Weatherizing Your Home
Around The House

5 Tips for Weatherizing Your Home

People look for ways to save money on their energy bills. Checking your home for air leaks and fixing them can save you hundreds annually. Weatherization prevents air leaks which allow cold or hot air to enter your home. Prepping your home against air leaks isn’t difficult, and when you consider the money you’ll save, it’s worth doing.

Know Your Attic

Weatherizing Your Home

The attic is often overlooked when it comes to air leaks. Make sure the attic is well insulated or you will lose heat or cold depending on the weather. Older houses with large attics are more prone to have leaks. Because hot air rises, if you’re trying to heat your house and the attic has leaks, the warm air is escaping. Insulate the attic door, plumbing vents, around electrical outlets, and even around the chimney.

As Above, So Below

The basement is another area that may have leaks. It can be a problem area that needs reinforced weatherization. Search your basement for air ducts and check the wall around the duct for leaks and holes. If air escapes the basement and reaches the living areas, you need to caulk these holes. You should caulk any basement windows and any two-pane window flaps. See caulk gun review in The Tooly if you do not have one for applying the caulks. This is a must-have tool in such works.

Inside Out

Weatherizing Your Home

Next time you’re cleaning your living area, add weatherization check-up to your list of things to do. Install insulating face plates for your outlets and caulk any cracks in the walls. Fireplaces are the worst for air leaks. If you do not use your fireplace, install a plug, but don’t expect to use the fireplace again.

Protect the Exterior

Exterior weatherization will keep your home sealed. Don’t ignore external weatherization because it is the last chance for you to keep the weather out and the heat or cool air in. If you ignore one leak, weatherization will break down more quickly and you’ll have to recaulk everything you did previously before the end of winter. Going outside to weatherize can be tedious because you must inspect everything, but with patience you’ll insulate your house quickly.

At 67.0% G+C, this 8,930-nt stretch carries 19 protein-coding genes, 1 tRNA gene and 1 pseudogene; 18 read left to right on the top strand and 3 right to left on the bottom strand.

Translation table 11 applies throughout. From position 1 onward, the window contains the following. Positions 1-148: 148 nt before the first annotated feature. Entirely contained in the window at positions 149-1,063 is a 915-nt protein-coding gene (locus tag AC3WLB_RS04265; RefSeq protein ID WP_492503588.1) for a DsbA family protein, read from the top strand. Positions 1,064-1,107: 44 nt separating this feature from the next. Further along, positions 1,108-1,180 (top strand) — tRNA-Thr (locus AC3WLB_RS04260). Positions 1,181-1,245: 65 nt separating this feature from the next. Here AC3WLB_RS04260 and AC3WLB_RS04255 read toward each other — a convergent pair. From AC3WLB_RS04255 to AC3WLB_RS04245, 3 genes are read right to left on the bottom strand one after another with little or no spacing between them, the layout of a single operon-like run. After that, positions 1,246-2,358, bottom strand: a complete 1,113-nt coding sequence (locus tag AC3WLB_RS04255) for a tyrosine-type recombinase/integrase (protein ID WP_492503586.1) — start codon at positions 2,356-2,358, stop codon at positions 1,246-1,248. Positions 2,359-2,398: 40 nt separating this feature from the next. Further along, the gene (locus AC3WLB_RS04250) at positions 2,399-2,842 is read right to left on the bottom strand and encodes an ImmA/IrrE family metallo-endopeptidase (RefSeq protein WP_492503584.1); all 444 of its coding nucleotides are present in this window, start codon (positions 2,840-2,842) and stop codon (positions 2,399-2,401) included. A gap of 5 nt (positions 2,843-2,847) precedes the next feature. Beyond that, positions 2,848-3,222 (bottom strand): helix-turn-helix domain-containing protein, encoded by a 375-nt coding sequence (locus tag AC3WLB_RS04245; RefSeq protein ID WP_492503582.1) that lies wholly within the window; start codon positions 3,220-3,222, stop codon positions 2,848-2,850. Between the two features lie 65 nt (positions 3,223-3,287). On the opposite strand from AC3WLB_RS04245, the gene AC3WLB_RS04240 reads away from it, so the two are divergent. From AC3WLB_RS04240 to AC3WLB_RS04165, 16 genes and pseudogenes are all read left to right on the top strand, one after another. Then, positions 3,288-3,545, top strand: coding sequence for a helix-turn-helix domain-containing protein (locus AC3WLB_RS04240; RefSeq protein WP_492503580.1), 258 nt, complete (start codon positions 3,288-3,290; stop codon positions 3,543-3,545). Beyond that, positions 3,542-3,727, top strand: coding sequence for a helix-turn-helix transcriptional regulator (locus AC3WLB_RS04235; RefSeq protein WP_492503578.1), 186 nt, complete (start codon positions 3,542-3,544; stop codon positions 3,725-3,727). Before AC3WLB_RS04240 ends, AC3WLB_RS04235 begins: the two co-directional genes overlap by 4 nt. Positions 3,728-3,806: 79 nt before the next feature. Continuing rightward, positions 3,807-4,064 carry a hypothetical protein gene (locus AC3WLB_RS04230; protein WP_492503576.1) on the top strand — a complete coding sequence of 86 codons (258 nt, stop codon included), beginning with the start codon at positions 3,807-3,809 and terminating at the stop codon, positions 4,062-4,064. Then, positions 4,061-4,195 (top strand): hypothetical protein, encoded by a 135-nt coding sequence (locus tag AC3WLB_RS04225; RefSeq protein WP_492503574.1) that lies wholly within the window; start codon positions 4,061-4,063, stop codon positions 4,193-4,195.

Home Energy Audits

A home energy audit is when a hired professional comes to your home to look for where energy is being wasted, and then provides helps you address those problems. There are two steps: the home assessment, and the analysis. Although weatherizing your home on your own can help cut down on the electricity bill, there are certain issues that can be addressed during the analysis portion of the audit that we simply can’t handle on our own. A home energy audit can lower your electricity bill by five to 30 percent according to

Next time you receive your electricity bill and want to dispute the charges, take a look at your home and ask “What could I be doing differently?” Weatherization is one of the best ways to save on your electricity bill. Besides saving money, cutting back on electricity means less coal-burning and fossil fuel emissions.

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